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An F-15C Eagle lines up beside an F-22A Raptor at Kadena Air Base, Okinawa, Tuesday, Nov. 22, 2022.

An F-15C Eagle lines up beside an F-22A Raptor at Kadena Air Base, Okinawa, Tuesday, Nov. 22, 2022. (Frank Andrews/Stars and Stripes)

KADENA AIR BASE, Okinawa – The 18th Wing mobilized and launched more than three dozen aircraft Tuesday, its first large-scale show of force since rotational F-22 Raptors arrived to replace the base’s aging fleet of F-15s.

The “routine readiness exercise” saw 23 F-15C Eagles, eight F-22A Raptors, a trio of HH-60 Pave Hawks, a KC-135 Stratotanker, reconnaissance and command-and-control aircraft taxi simultaneously before taking off.

The succession of launches was designed to test Kadena’s “ability to generate airpower quickly" to defend Japan and promote "regional peace and security,” the 18th Wing said in a Monday statement announcing the drill.

The demonstration came on the heels of criticism from some defense experts and a group of U.S. lawmakers who railed against replacing permanently based fighters with a rotational set.

“Anytime we're showcasing our air power, part of that is about reassuring our allies that we’re capable and we're credible,” 18th Wing spokesman Lt. Col. Raymond Geoffroy told Stars and Stripes as the aircraft assembled on the runway. He said Tuesday’s exercise “definitely” took on added significance due to the transition from Eagles to Raptors and having both aircraft on hand.

A “routine readiness exercise” at Kadena Air Base, Okinawa, included 23 F-15C Eagles, eight F-22A Raptors, a trio of HH-60 Pave Hawks, a KC-135 Stratotanker, reconnaissance and command-and-control aircraft, Tuesday, Nov. 22, 2022.

A “routine readiness exercise” at Kadena Air Base, Okinawa, included 23 F-15C Eagles, eight F-22A Raptors, a trio of HH-60 Pave Hawks, a KC-135 Stratotanker, reconnaissance and command-and-control aircraft, Tuesday, Nov. 22, 2022. (Frank Andrews/Stars and Stripes)

An F-22A Raptor taxis to the runway at Kadena Air Base, Okinawa, Tuesday, Nov. 22, 2022.

An F-22A Raptor taxis to the runway at Kadena Air Base, Okinawa, Tuesday, Nov. 22, 2022. (Frank Andrews/Stars and Stripes)

There are approximately 50 F-15s still on Okinawa, Geoffroy said. He put the number of Raptors at about a dozen. A spokesman from the Okinawa Defense Bureau, which represents Japan’s Ministry of Defense on the island, speaking to Stars and Stripes by phone Tuesday, said there are 14.

Some government officials in Japan speak to the media on the condition of anonymity as a requirement of their employment.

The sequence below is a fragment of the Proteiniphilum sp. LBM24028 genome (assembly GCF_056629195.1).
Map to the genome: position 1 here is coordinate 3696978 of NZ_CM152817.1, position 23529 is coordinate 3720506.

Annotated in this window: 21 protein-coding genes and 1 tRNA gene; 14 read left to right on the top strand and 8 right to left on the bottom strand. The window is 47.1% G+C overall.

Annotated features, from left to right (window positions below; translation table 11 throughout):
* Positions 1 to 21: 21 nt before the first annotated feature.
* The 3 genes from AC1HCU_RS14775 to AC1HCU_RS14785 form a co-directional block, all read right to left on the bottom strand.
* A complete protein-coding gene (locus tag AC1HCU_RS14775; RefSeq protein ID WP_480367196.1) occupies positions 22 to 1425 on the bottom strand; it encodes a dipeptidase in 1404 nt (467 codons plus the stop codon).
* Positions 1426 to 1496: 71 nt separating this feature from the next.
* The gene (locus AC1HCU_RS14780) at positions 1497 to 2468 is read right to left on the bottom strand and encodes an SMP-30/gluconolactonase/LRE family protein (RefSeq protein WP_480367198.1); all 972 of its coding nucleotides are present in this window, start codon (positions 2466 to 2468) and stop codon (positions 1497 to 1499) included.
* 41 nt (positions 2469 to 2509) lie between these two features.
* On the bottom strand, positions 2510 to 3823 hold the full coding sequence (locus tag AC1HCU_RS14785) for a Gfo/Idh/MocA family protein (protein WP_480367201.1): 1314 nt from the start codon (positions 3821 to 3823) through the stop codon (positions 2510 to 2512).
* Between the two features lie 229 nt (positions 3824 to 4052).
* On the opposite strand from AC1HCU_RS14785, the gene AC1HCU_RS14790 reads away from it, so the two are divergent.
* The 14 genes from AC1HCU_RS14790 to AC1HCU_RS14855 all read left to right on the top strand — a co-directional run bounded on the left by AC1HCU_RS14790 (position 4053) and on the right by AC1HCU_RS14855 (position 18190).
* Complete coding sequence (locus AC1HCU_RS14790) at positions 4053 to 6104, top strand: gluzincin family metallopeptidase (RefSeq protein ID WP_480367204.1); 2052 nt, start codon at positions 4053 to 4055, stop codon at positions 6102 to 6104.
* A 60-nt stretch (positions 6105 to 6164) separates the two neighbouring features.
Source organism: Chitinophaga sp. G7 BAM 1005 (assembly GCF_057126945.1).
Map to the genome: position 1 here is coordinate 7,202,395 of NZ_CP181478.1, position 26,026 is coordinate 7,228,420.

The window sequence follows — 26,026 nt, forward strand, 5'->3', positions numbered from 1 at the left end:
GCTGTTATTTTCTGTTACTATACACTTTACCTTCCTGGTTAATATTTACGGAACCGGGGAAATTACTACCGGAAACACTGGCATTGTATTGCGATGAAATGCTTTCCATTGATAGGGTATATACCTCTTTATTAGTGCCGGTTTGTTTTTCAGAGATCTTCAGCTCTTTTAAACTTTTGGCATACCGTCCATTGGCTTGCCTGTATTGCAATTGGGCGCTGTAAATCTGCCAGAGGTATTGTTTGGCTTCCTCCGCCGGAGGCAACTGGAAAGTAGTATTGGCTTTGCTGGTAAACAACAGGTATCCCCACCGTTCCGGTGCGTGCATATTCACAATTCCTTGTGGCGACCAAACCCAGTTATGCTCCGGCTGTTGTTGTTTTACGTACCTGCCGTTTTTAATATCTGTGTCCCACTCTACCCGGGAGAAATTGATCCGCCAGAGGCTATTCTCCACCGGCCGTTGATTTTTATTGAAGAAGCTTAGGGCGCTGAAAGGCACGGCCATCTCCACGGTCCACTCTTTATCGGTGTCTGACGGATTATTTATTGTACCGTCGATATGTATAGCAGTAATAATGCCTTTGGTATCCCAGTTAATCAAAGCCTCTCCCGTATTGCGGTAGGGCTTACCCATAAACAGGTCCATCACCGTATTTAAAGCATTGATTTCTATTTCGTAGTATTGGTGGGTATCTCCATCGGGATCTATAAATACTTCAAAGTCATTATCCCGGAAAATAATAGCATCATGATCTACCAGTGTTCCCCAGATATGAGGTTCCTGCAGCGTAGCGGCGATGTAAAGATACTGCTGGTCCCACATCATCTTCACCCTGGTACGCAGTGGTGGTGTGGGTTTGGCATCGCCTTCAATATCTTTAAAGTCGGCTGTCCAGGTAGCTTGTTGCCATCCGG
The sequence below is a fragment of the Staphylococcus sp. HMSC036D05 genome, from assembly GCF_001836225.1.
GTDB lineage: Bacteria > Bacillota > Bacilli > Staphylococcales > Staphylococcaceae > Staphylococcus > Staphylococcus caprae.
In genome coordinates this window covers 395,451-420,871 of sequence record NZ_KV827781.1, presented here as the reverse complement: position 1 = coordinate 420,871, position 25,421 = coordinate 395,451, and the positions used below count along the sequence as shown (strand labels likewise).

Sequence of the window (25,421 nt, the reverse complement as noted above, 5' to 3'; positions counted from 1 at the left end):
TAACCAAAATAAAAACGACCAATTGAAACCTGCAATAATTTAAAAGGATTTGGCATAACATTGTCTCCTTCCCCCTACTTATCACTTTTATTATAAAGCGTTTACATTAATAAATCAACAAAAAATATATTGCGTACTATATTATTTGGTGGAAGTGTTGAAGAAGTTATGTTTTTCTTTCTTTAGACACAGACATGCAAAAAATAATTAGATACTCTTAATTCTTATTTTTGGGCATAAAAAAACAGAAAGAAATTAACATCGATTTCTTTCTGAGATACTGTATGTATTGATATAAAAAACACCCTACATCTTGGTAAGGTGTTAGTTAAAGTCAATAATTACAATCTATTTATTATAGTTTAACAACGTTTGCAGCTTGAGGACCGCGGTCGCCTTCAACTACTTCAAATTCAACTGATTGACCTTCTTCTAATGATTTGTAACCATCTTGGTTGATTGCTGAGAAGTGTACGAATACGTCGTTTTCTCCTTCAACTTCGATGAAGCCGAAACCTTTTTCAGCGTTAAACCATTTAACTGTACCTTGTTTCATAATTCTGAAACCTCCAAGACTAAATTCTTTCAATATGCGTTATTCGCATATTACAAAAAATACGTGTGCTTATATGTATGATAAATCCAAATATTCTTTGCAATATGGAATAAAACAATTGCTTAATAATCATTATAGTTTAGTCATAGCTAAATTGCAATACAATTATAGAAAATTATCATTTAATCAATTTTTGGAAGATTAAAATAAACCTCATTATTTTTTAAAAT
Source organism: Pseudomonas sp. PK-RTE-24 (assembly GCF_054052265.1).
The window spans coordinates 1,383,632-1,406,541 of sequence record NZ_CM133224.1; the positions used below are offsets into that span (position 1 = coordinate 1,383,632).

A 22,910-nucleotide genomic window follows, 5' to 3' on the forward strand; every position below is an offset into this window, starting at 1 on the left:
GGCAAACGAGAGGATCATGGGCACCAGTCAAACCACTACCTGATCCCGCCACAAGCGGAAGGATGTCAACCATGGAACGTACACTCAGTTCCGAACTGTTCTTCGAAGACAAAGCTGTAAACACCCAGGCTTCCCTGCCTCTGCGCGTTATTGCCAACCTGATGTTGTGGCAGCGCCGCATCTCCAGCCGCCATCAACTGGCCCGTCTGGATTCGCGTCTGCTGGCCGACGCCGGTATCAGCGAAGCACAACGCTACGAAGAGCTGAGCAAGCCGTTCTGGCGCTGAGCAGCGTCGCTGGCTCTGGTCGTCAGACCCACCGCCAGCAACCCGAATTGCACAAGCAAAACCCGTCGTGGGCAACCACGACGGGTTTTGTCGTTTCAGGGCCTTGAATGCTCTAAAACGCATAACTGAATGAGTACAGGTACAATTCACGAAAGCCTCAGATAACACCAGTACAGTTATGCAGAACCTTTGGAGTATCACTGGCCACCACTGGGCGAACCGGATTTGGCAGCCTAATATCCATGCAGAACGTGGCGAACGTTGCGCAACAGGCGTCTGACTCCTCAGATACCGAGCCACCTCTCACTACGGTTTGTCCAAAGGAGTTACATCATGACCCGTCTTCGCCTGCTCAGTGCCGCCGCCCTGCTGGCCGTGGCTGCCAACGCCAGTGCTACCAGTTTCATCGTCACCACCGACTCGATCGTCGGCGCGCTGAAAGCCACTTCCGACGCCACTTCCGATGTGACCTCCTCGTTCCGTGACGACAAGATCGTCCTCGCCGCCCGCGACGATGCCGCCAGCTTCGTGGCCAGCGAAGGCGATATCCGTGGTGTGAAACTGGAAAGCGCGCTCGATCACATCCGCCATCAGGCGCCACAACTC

The plan to replace Kadena’s two F-15C/D squadrons caused a stir when it was leaked to the press in the Financial Times on Oct. 27.

The "phased withdrawal" will take place over the next two years. The Eagles – at least initially – are being replaced by F-22 fifth-generation stealth fighters on six-month rotational deployments.

F-15C Eagles take part in an airpower exercise at Kadena Air Base, Okinawa, Tuesday, Nov. 22, 2022.

F-15C Eagles take part in an airpower exercise at Kadena Air Base, Okinawa, Tuesday, Nov. 22, 2022. (Frank Andrews/Stars and Stripes)

An F-22A Raptor taxis to the runway at Kadena Air Base, Okinawa, Tuesday, Nov. 22, 2022.

An F-22A Raptor taxis to the runway at Kadena Air Base, Okinawa, Tuesday, Nov. 22, 2022. (Frank Andrews/Stars and Stripes)

The first of these aircraft arrived Nov. 4 from the 3rd Wing at Joint Base Elmendorf-Richardson, Alaska. There will be no gaps in fighter coverage, according to the 18th Wing.

It's unclear if the rotational presence will be temporary or an interim measure until a new generation of fighters is positioned permanently on Okinawa, Ralph Cossa, president emeritus of the Pacific Forum think tank in Hawaii, told Stars and Stripes in an email Oct. 28.

Critics have said the move sends the wrong message to China and to U.S. allies in the region.

Prominent Republican lawmakers Sen. Marco Rubio of Florida; Rep. Mike Gallagher of Wisconsin, the top Republican on the Armed Services personnel subcommittee; Sen. Bill Hagerty of Tennessee, the former ambassador to Japan; and Rep. Mike McCaul of Texas, the top Republican on the Foreign Affairs Committee, wrote a letter to Secretary of Defense Lloyd Austin on Nov. 1 criticizing the move.

The group agrees with modernization but is concerned there will be a "tangible reduction in American forward combat power" with no permanent fighter presence, the letter said.

Stars and Stripes reporter Keishi Koja contributed to this report.

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Matthew M. Burke has been reporting from Okinawa for Stars and Stripes since 2014. The Massachusetts native and UMass Amherst alumnus previously covered Sasebo Naval Base and Marine Corps Air Station Iwakuni, Japan, for the newspaper. His work has also appeared in the Boston Globe, Cape Cod Times and other publications.
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Frank Andrews is a reporter at Camp Foster, Okinawa. He’s an alumnus of the Defense Information School and University of Maryland University College. His previous Navy assignments have taken him to Iraq, Bahrain, Diego Garcia, Japan, South Korea and Naval Special Warfare Command in California.

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